WASHINGTON (B)--The U.S. cotton harvest in 2000 is estimated at 18.39 million bales, roughly 21% of projected world production, with the total U.S. supply estimated at 22.9 million, according to the National Cotton Council.

The figures, unveiled Feb. 5 during the National Cotton Council's annual meeting, projected that total world production would reach 86.4 million bales in 2000.

Of major world cotton producers, the council expects that only the U.S. will increase output in 2000, with other major producers--especially Pakistan and India--harvesting smaller crops.

U.S. millers are expected to use 10.8 million bales, thanks in large part to the reintroduction of Step 2 subsidy payments, while the U.S. is expected to export 7.8 million. U.S. ending stocks for the 2000-01 crop year are expected at 4.8 million bales, or a stocks-to-use ratio of 26.4%.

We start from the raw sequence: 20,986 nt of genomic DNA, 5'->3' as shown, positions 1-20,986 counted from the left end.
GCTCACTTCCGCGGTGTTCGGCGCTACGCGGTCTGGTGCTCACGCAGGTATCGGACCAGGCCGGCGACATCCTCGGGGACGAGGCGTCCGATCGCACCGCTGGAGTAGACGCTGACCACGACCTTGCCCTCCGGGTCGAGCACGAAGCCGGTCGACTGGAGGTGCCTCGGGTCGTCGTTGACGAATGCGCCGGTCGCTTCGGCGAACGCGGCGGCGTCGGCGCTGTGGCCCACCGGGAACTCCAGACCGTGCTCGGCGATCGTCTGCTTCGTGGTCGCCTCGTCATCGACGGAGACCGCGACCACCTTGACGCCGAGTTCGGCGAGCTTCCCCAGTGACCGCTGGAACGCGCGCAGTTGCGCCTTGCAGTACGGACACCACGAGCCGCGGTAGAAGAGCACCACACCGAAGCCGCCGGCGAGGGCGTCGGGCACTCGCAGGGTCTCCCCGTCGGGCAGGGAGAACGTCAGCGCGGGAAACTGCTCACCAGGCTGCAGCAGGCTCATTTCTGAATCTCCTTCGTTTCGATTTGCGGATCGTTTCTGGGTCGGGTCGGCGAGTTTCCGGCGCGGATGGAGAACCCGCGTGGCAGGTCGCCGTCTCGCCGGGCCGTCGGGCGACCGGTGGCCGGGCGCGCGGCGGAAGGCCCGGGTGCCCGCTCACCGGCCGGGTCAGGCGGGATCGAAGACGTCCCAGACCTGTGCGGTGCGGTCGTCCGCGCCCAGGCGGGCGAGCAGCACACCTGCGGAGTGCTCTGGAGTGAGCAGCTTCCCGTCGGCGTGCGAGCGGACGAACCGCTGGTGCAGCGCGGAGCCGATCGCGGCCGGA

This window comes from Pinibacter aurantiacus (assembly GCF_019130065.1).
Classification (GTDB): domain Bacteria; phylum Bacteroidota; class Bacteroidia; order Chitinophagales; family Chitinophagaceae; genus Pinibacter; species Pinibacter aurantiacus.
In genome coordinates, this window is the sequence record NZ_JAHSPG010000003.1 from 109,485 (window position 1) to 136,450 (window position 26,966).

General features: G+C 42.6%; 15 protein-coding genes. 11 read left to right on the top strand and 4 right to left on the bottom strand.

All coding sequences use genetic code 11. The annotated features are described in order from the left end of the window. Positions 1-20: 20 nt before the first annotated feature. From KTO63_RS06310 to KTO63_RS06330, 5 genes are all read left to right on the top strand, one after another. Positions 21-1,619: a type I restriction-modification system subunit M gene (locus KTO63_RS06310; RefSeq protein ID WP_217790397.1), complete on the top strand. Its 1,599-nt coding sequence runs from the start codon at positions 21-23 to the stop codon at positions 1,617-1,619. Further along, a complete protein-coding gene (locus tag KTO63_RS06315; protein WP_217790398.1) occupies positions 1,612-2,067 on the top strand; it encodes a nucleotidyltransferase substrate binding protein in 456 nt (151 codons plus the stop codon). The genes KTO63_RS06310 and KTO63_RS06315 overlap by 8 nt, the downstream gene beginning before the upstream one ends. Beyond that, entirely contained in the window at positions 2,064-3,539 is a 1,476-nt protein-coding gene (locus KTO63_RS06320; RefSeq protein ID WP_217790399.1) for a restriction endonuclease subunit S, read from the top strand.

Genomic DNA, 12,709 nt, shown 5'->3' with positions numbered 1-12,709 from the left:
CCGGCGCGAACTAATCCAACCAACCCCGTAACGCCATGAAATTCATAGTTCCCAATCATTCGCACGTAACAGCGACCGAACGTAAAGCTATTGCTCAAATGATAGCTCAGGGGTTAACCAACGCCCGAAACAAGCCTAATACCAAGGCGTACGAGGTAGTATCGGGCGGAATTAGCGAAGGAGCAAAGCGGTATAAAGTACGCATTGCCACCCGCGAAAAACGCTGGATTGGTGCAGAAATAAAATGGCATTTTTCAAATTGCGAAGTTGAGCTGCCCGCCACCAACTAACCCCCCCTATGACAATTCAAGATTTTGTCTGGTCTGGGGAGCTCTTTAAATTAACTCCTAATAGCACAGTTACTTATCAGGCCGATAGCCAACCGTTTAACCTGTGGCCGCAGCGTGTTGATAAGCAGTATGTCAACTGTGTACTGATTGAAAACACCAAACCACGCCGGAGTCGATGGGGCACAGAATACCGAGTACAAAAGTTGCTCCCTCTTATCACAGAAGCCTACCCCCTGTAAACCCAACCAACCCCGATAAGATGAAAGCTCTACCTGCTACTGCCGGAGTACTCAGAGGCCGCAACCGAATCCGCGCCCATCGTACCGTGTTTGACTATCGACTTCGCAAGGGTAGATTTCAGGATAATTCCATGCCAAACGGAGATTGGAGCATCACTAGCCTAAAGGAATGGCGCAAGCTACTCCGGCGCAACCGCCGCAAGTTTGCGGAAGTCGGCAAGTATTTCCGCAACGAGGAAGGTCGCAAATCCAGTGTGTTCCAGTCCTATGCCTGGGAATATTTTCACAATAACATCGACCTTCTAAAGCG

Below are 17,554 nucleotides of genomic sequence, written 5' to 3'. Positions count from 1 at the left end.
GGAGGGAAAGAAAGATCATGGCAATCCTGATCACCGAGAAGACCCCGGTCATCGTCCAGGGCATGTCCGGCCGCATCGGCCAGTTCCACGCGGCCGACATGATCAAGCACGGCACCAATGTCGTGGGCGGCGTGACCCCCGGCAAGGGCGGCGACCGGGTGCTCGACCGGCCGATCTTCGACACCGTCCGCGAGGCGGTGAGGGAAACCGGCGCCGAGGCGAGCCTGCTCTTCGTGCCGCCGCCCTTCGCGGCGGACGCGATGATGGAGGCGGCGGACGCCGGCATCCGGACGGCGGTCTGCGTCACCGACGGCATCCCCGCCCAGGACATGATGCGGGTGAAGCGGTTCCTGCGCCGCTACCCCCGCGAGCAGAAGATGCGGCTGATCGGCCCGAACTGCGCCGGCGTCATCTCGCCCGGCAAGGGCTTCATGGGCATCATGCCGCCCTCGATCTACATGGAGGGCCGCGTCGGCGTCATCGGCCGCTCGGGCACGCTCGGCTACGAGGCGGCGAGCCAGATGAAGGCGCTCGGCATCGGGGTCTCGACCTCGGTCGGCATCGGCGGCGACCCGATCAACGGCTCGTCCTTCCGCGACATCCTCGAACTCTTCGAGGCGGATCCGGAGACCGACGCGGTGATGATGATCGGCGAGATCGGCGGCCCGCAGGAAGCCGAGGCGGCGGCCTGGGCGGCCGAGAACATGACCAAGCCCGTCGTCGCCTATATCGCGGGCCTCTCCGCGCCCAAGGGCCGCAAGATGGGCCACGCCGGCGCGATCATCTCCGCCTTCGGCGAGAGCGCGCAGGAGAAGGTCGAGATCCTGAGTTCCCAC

The cotton council expects worldwide mill use at 88.0 million bales in the same period, exceeding expected production, so it expects world cotton stocks to fall to 38.6 million bales in 2000, or a stocks-to-use ratio of roughly 43.7%.

This drawdown of world stocks could push world cotton prices up without a complimentary rise in U.S. prices, said National Cotton Council economist Mark Lange, because a lower LDP rate will mean less cotton under marketing loans and more on the open market.

World demand for cotton also is expected to remain flat in 2000, while demand for man-made fibers--especially polyester--will continue to rise, the council said. However, it said an increase in petroleum prices had led to a 15.0% rise in polyester prices during the past year.

Although the report notes that the polyester price situation is currently unclear, expanding production capacity throughout Asia will probably keep synthetic fibers competitive.

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